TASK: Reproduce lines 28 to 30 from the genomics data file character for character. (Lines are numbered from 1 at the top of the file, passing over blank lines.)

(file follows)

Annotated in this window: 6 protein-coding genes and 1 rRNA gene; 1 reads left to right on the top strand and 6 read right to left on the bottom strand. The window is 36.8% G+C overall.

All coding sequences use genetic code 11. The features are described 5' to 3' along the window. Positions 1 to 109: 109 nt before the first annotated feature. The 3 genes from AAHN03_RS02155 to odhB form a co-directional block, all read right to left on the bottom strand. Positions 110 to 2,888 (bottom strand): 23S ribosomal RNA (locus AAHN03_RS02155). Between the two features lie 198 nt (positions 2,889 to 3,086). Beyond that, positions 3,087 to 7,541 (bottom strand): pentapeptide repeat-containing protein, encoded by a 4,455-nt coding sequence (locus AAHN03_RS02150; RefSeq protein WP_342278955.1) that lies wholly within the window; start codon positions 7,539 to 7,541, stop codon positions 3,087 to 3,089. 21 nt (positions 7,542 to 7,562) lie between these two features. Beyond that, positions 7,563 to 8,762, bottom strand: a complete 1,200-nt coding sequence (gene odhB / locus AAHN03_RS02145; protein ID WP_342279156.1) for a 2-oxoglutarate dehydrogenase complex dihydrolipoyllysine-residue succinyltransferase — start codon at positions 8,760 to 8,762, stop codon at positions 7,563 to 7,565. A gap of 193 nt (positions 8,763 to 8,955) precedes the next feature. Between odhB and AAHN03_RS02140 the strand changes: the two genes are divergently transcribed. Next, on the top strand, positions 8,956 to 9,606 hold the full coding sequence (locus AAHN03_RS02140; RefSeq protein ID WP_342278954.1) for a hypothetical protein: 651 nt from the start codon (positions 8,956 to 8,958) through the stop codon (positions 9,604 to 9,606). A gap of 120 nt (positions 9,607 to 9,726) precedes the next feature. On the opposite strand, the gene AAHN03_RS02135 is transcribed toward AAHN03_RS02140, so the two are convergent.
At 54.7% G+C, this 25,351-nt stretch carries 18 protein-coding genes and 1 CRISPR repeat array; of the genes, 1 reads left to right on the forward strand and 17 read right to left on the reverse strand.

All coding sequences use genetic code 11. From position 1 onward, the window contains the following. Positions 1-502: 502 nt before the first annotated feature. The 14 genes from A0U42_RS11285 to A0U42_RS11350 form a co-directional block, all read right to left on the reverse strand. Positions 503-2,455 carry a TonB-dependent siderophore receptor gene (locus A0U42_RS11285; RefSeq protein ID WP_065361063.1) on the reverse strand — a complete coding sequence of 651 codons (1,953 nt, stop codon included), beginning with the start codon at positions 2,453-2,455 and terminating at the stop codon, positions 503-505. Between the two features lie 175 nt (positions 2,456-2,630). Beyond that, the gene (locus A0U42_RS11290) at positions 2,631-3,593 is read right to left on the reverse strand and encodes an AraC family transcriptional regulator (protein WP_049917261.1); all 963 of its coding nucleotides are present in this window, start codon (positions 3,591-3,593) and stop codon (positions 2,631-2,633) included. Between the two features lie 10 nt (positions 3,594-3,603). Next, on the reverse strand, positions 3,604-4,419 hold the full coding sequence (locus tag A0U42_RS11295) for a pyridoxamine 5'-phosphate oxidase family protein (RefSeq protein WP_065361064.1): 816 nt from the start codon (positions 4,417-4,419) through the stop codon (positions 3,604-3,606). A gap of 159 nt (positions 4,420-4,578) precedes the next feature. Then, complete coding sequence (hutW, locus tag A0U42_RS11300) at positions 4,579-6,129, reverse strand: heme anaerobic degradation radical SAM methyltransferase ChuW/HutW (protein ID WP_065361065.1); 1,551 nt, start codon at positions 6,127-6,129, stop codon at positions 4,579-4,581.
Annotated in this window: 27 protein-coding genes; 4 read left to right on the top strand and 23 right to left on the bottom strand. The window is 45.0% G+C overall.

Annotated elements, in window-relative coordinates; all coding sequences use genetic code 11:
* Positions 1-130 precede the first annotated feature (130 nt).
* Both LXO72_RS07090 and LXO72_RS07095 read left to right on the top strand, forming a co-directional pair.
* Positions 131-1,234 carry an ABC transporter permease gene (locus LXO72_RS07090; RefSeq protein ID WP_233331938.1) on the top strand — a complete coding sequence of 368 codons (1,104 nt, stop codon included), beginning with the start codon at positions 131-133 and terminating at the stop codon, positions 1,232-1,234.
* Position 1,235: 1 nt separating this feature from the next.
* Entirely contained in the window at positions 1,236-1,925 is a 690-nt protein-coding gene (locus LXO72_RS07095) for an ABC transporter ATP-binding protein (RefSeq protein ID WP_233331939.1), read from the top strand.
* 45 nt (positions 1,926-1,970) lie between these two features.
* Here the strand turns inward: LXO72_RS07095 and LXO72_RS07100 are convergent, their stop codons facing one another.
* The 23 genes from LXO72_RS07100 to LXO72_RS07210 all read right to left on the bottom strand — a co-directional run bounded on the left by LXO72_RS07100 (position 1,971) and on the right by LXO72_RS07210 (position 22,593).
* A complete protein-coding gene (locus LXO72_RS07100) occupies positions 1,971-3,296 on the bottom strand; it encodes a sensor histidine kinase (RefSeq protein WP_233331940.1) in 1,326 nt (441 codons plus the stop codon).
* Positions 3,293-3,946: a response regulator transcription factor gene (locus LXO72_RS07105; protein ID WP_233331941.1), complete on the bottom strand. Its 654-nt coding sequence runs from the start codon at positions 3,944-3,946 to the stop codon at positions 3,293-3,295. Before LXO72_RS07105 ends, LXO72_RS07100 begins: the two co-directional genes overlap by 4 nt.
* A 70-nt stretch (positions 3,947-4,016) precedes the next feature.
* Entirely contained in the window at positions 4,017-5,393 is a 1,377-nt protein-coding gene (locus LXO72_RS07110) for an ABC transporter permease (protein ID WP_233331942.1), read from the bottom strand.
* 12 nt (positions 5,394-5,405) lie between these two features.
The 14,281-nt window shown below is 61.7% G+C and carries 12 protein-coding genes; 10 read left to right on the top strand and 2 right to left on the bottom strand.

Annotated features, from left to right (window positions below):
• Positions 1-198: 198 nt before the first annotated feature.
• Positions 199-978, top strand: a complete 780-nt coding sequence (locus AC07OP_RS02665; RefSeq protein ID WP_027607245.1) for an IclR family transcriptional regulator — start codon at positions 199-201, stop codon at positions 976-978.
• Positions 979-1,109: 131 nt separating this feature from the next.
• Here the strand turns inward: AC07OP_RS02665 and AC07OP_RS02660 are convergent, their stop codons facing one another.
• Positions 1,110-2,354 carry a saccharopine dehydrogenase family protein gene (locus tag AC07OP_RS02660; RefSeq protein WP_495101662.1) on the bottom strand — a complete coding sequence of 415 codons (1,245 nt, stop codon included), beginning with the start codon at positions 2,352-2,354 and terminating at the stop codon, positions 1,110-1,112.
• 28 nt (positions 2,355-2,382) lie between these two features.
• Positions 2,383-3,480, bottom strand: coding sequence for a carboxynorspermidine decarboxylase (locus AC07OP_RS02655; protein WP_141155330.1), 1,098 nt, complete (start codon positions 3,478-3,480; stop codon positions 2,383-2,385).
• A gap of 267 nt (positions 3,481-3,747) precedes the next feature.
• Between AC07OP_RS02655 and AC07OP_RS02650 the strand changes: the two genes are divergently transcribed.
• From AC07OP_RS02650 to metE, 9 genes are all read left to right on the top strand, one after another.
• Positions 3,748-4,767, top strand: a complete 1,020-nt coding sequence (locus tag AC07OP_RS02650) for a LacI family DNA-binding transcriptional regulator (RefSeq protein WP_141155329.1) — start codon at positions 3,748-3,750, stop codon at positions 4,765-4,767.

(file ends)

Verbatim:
• Positions 2,383-3,480, bottom strand: coding sequence for a carboxynorspermidine decarboxylase (locus AC07OP_RS02655; protein WP_141155330.1), 1,098 nt, complete (start codon positions 3,478-3,480; stop codon positions 2,383-2,385).
• A gap of 267 nt (positions 3,481-3,747) precedes the next feature.
• Between AC07OP_RS02655 and AC07OP_RS02650 the strand changes: the two genes are divergently transcribed.